The Bluetooth, SD and Wi-Fi alliances, which stripped Huawei of membership after US President Donald Trump declared its products a national security risk, have reinstated the Chinese tech giant without any official announcements.
The three major industry nonprofits had dropped Huawei from its membership rosters, after the Trump administration banned US companies from working with the Chinese telecom giant. It was a major blow to Huawei, as the loss of access to these widespread features could have rendered its future phones and other devices unusable.
It turns out that the Chinese company was restored on the member lists of all three alliances, however. The reasons for the move are unclear, with the tech associations not commenting on it in any way. Huawei representatives have only said that their existing products won’t be affected by the US ban and would still support Wi-Fi, Bluetooth and secure digital (SD) cards.
This does not mean that the troubles are over for Huawei. Google’s recent revocation of the Android OS license still means its devices will be left without operating system updates and crucial apps – and will force the company to expedite the development of an alternative operating system.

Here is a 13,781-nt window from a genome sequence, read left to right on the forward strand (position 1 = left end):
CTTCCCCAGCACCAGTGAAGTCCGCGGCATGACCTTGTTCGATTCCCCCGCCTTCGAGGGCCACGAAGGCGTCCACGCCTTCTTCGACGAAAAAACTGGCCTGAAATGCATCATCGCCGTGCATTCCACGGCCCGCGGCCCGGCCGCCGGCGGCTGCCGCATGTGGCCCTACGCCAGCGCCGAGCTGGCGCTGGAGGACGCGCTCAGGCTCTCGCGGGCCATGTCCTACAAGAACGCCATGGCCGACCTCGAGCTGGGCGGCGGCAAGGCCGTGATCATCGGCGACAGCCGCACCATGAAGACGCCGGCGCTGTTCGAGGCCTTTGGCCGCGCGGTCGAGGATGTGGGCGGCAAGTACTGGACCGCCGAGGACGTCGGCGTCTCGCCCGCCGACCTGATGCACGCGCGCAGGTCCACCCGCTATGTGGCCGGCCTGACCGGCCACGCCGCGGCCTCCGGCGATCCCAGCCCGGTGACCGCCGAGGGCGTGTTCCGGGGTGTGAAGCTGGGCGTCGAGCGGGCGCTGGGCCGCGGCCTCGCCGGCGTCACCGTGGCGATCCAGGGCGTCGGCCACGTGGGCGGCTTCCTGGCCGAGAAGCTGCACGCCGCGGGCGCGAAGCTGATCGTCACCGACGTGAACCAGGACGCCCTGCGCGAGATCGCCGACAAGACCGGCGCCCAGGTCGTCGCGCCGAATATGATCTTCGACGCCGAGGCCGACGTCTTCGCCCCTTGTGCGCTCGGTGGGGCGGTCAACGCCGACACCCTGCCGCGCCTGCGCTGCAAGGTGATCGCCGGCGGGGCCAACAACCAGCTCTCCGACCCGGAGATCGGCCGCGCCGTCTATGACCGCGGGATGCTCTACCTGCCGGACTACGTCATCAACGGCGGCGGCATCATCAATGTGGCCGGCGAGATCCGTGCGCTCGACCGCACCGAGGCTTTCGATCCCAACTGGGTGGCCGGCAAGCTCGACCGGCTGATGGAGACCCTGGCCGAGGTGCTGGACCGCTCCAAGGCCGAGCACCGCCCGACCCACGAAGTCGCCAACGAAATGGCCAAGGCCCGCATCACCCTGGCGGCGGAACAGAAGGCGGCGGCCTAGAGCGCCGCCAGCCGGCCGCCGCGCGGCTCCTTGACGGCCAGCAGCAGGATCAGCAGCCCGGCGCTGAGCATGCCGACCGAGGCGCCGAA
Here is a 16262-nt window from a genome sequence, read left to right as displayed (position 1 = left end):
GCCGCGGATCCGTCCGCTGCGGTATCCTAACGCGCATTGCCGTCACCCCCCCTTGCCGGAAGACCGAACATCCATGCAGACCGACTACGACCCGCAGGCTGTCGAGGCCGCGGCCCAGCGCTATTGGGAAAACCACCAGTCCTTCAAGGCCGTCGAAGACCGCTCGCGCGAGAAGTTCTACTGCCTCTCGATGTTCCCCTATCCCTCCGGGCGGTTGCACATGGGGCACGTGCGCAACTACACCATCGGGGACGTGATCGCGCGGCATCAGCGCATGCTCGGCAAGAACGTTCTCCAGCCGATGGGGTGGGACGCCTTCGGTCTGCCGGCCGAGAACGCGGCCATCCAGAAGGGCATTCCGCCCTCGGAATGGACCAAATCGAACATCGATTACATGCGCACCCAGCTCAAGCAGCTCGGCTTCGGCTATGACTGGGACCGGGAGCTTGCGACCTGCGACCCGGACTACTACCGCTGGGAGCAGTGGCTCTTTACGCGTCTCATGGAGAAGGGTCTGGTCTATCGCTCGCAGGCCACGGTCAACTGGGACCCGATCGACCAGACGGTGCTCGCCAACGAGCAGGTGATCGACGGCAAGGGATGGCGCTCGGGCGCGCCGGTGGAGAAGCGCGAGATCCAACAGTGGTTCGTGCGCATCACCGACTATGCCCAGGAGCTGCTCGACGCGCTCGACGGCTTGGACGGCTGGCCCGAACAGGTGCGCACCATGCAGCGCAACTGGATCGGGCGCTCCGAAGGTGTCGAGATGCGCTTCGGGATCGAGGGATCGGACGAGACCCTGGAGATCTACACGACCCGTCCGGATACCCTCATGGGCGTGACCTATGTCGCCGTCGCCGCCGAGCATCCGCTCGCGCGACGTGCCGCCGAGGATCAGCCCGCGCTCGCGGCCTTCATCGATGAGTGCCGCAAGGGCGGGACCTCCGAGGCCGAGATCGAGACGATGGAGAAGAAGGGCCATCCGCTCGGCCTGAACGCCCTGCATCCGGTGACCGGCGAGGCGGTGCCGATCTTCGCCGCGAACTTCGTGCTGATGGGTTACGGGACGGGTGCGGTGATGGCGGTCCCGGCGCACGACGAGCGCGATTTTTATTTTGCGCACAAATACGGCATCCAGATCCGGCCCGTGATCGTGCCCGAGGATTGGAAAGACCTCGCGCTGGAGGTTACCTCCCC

Meanwhile, Huawei is continuing its legal battle against the ban, by filing another lawsuit in Texas on Wednesday. A motion by the company’s lawyers argued that President Trump used the National Defense Authorization Act (NDAA) to target Huawei in violation of due process, as the harsh legislation left it “without opportunity for rebuttal or escape.”
Huawei insist that it has not engaged in spying or intellectual property theft, and that attacks on it are simply the US President taking advantage of his executive powers to give US companies an unfair competitive advantage over their Chinese counterparts.